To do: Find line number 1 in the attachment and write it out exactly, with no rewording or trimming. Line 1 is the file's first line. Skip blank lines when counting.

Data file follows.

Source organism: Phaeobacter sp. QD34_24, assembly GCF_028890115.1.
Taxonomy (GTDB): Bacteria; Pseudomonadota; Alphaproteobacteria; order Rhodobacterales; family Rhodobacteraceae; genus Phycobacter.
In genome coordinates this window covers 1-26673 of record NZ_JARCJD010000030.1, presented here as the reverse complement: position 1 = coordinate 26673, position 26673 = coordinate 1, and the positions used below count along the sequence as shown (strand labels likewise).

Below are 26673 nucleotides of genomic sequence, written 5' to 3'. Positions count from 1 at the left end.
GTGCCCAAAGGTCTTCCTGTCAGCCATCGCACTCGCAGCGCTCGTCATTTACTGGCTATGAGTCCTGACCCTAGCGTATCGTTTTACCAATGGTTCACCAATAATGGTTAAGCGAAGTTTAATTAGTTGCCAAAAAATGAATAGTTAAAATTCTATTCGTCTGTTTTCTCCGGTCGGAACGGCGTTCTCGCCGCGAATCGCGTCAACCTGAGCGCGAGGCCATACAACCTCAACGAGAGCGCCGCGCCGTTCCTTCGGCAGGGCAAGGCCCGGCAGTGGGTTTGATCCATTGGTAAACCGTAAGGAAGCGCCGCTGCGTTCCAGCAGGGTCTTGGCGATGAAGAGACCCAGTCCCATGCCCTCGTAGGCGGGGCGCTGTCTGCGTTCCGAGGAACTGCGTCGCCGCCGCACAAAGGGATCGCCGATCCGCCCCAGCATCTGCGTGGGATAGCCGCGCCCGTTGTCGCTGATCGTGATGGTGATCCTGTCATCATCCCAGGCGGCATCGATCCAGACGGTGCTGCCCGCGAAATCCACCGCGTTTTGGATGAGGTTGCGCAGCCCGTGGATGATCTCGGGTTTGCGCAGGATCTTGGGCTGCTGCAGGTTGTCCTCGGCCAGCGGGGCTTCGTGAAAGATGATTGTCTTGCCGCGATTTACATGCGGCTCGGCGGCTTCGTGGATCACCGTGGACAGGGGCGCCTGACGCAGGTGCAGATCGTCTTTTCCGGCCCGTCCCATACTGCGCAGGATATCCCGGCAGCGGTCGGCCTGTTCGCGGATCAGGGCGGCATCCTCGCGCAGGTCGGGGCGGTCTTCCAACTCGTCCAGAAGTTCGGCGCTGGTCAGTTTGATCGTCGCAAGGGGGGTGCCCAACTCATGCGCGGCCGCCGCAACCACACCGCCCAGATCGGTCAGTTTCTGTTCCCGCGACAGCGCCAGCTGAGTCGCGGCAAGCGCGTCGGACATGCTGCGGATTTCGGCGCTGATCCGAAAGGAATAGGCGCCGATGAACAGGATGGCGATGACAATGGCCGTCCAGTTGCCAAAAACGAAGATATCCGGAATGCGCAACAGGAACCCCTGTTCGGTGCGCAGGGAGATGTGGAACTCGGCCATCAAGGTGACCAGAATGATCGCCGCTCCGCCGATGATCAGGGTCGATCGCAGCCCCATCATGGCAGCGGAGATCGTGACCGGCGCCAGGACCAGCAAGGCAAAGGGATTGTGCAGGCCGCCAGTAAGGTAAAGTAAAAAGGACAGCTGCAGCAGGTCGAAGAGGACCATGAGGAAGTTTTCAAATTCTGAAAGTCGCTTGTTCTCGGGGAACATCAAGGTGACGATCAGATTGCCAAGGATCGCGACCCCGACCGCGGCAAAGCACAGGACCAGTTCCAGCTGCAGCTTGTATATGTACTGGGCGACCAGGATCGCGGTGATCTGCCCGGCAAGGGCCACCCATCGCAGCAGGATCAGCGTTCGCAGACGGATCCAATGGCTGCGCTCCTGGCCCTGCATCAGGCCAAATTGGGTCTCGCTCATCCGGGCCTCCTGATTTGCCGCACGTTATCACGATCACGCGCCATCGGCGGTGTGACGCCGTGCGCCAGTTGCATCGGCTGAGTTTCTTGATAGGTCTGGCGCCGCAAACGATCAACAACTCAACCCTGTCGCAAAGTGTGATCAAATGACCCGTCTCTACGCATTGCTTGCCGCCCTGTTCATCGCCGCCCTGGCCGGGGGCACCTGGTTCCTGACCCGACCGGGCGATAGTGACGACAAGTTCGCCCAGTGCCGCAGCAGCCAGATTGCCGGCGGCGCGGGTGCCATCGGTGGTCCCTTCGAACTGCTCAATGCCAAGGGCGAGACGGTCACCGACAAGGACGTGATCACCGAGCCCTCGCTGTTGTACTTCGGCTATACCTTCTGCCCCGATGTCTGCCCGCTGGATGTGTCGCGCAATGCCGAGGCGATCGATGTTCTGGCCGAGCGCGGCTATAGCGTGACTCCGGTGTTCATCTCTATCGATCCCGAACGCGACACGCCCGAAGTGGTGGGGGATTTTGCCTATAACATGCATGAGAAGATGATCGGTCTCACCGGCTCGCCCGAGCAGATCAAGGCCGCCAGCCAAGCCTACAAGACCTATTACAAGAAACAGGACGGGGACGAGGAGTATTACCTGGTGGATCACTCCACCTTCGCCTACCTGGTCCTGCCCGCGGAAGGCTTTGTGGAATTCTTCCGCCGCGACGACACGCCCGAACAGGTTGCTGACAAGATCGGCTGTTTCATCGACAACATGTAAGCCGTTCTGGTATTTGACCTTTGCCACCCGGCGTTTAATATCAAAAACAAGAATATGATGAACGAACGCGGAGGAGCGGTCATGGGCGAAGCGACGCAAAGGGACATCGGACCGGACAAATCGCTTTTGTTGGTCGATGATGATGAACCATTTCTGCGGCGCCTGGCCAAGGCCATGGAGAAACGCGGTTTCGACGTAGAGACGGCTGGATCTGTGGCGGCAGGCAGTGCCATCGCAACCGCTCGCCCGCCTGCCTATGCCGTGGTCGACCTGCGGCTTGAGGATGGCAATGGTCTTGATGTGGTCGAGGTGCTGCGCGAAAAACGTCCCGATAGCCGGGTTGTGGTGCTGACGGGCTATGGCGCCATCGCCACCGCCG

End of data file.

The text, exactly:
Source organism: Phaeobacter sp. QD34_24, assembly GCF_028890115.1.